Each connector block B is fed to its block loading position at the station 6 in the following manner. As the respective spool 280 is rotated by means of its motor 282, the respective tape ST is pulled from its reel 278 and the leading connector block B is forced into the respective track 272. The motor 282 continues to rotate until the leading block B' trips a first limit switch 360 projecting into the track 272, whereby the motor 282 is stopped. With the carriage 29 in its rearward, retracted, position in which it is shown in FIG. 5C, the plungers 310 are raised by their units 312 each to engage a leading connector block B' through the slot 277 in the lower wall 275 of the respective track 272. The carriage 290 is now advanced to its forward position (see FIG. 5E) so that the connector blocks B' are slid, by cooperation between the plunger 310 and the upper walls 273 of the tracks 272 out of the tracks 273 each to pick-up position in which the connector B' engages a second limit switch 362 at which position it is releasably held under the action of a light spring 363 (FIG. 5D). The plungers 310 are now retracted, the carriage 390 is retracted to its FIG. 5C position, and the grippers 332 are raised by the unit 322, with the jaws 334 of the grippers in their open connector block receiving positions so that each block B' is received between these jaws as shown in FIG. 5C, after which the jaws 334 are moved by the units 336 to their closed positions and the carriage 290 is advanced again after the plungers 310 have been raised again, to transfer the next following block B", to the pick-up position (the grippers 332 having been previously lowered by the unit 322 as will be apparent from FIG. 5E, so that each block B' is located directly below the respective connector block holder 344. The motor 354 is actuated to swing the connector block clamping arms 348 to their FIG. 5F block receiving positions in which the holders 344 are open to receive the blocks B'. The gripper assembly 326 is again raised by the unit 322 so that each block B' is inserted into its respective holder 344 to be lightly retained therein by means of its spring 346. The arrival of each block B' at its position BP is signalled to the microprocessor by means of a further limit switch 347 which the block B' then engages. The jaws 334 of the grippers 332 are then opened and the assembly 326 is again lowered by means of the unit 322 leaving each block B' releasably secured in its holder 344. The motors 282 are operated to transfer a further block B into its respective channel 272 following the transfer of the block B" to the pick-up position. After the blocks B' in their block loading positions have been loaded with terminals T, they are ejected from their holders 344 as will be described below, so that the blocks B" can be located in the holders 344.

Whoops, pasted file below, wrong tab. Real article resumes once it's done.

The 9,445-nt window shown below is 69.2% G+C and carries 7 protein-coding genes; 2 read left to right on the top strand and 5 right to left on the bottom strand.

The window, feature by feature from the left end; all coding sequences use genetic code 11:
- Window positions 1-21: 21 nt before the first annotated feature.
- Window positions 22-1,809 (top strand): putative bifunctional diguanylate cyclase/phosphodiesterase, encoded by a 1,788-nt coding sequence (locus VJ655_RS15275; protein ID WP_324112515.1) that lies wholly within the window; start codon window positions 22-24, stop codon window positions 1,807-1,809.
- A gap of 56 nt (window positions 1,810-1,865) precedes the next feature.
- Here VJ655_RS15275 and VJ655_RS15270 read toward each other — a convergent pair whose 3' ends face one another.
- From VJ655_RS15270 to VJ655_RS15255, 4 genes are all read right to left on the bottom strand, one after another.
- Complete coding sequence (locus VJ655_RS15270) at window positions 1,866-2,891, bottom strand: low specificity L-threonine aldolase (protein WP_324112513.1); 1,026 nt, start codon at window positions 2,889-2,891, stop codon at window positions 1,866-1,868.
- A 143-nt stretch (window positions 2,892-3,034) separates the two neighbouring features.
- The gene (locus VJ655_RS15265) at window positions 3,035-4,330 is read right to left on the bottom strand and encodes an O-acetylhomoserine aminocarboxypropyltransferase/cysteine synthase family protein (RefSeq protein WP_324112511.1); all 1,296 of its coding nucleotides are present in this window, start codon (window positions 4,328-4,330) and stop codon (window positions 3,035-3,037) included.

THE BLOCK LOADING STATIONS

The construction of the block-loading stations 8, which according to the present example are identical, will now be described with particular reference to FIGS. 2B and FIGS. 6A to 6C. As shown in FIG. 2B, the station 8 of each unit 1 and 1' comprises a gantry 364 consisting of an elongate carriage drive housing 366 mounted beside the station 4 on the opposite side thereof to the station 2, on legs 368 fixed to the base plate 38 and straddling the station 6. A jaw assembly carriage 370, carrying said jaw means 22, is arranged to be driven along a slide rod 371, lengthwise of the housing 366, along a horizontal axis X--X, by means of a bidirectional belt system 400 comprising a drive belt 404, which is shown schematically in FIG. 6C. The carriage 370 has a main slide 402 which projects beneath the housing 366 and is connected to the drive belt 404 so as to be driven thereby along the axis X--X. The drive belt 404 is driven by a bidirectional stepping motor drive unit 406, in intermittent reciprocating motion under the control of the microprocessor and in accordance with the program. There is slidably attached to the main slide 402 a further horizontal slide 408 which is arranged to be driven, relative to the slide 402, along a horizontal axis Y--Y, at right angles to the axis X--X, by means of a stepping motor drive unit 410 in the slide 408, which drives a pinion 412 acting upon a rack 414 in the main slide 402, as shown in FIG. 6C. The unit 410 is also controlled by the microprocessor according to the harness making program. A vertical slide 365 is slidably connected to the slide 408 from reciprocating motion along a vertical axis Z--Z by means of a stepping motor drive unit 414 in the slide 408 which drives a pinion 416 meshing with a vertical rack 418 on the slide 365. A jaw assembly 369 is fixed to the slide 365 and depends therefrom, the assembly 369 carrying the said jaw means 22. A further horizontal slide 374, mounted in a body part 367 of the assembly 369 is slidable horizontally therein in a direction parallel to the axis X--X on bearings 420 as shown in FIG. 6A. The slide 374 is driven by a stepping motor drive unit 422, under the control of the microprocessor and in accordance with the program, through a pinion 424 meshing with a horizontal rack 426 on the slide 374. The slide 374 is movable by means of the unit 422, between a central position in which the slide 374 is shown in FIG. 6B and right hand and left hand positions shown in broken lines in FIG. 6B. The slide 374 has thereon three pairs of the terminal gripping jaws 242, each pair being configured, as will be apparent from FIG. 6B, to grasp a different kind of terminal T. Each pair of jaws 242 is pivotally mounted in a jaw actuator assembly 372 containing a pneumatic piston and cylinder drive unit 373 (shown schematically) which may be similar to the piston and cylinder unit 28 of the jaw wheels 12 and 16 and which may be similarly coupled to the jaws 242. The units 373 are actuable in accordance with the program of the microprocessor. Each assembly 372 is mounted on an individual slide 380 which is vertically slidable along a pair of slide rods 382 between a horizontal flange 383 of the slide 374 and a lower end stop 384 on the pair of slide rods 382. The piston rod 388 of a piston and cylinder unit 386 has thereon a circular end flange 390 which is engageable in a horizontal groove 392 in one of the slides 380, in accordance with the horizontal position of the slide 374 for the selection of the appropriate pair of jaws 242 for each terminal to be loaded into a connector block B.